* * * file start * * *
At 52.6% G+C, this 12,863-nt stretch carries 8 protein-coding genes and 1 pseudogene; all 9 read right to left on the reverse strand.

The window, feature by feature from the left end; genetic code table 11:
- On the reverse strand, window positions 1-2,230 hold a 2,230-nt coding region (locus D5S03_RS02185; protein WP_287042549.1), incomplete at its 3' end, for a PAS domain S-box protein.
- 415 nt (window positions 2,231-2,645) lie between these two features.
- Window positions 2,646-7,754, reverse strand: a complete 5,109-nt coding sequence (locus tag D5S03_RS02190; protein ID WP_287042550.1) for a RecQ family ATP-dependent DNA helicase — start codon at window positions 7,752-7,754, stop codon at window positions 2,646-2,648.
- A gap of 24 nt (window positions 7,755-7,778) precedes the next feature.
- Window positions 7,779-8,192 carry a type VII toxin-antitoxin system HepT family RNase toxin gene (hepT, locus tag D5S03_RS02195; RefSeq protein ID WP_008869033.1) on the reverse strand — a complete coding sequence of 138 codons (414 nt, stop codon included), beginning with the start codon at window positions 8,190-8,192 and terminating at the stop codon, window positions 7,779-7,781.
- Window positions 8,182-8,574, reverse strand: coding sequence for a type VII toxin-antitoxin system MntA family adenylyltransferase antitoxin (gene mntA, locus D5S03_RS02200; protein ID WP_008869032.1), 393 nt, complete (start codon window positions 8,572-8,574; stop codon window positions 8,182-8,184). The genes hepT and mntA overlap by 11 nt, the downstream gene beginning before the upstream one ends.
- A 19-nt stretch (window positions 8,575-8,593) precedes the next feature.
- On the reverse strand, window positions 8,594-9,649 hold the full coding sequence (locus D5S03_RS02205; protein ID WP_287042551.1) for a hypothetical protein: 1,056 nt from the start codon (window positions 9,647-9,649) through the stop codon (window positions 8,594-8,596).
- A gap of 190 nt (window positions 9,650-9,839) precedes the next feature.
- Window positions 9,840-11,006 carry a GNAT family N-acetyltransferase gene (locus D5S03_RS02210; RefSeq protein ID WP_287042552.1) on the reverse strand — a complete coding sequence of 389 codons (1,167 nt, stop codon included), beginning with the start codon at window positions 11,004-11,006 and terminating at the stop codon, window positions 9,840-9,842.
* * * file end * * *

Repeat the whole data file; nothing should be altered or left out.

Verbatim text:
At 52.6% G+C, this 12,863-nt stretch carries 8 protein-coding genes and 1 pseudogene; all 9 read right to left on the reverse strand.

The window, feature by feature from the left end; genetic code table 11:
- On the reverse strand, window positions 1-2,230 hold a 2,230-nt coding region (locus D5S03_RS02185; protein WP_287042549.1), incomplete at its 3' end, for a PAS domain S-box protein.
- 415 nt (window positions 2,231-2,645) lie between these two features.
- Window positions 2,646-7,754, reverse strand: a complete 5,109-nt coding sequence (locus tag D5S03_RS02190; protein ID WP_287042550.1) for a RecQ family ATP-dependent DNA helicase — start codon at window positions 7,752-7,754, stop codon at window positions 2,646-2,648.
- A gap of 24 nt (window positions 7,755-7,778) precedes the next feature.
- Window positions 7,779-8,192 carry a type VII toxin-antitoxin system HepT family RNase toxin gene (hepT, locus tag D5S03_RS02195; RefSeq protein ID WP_008869033.1) on the reverse strand — a complete coding sequence of 138 codons (414 nt, stop codon included), beginning with the start codon at window positions 8,190-8,192 and terminating at the stop codon, window positions 7,779-7,781.
- Window positions 8,182-8,574, reverse strand: coding sequence for a type VII toxin-antitoxin system MntA family adenylyltransferase antitoxin (gene mntA, locus D5S03_RS02200; protein ID WP_008869032.1), 393 nt, complete (start codon window positions 8,572-8,574; stop codon window positions 8,182-8,184). The genes hepT and mntA overlap by 11 nt, the downstream gene beginning before the upstream one ends.
- A 19-nt stretch (window positions 8,575-8,593) precedes the next feature.
- On the reverse strand, window positions 8,594-9,649 hold the full coding sequence (locus D5S03_RS02205; protein ID WP_287042551.1) for a hypothetical protein: 1,056 nt from the start codon (window positions 9,647-9,649) through the stop codon (window positions 8,594-8,596).
- A gap of 190 nt (window positions 9,650-9,839) precedes the next feature.
- Window positions 9,840-11,006 carry a GNAT family N-acetyltransferase gene (locus D5S03_RS02210; RefSeq protein ID WP_287042552.1) on the reverse strand — a complete coding sequence of 389 codons (1,167 nt, stop codon included), beginning with the start codon at window positions 11,004-11,006 and terminating at the stop codon, window positions 9,840-9,842.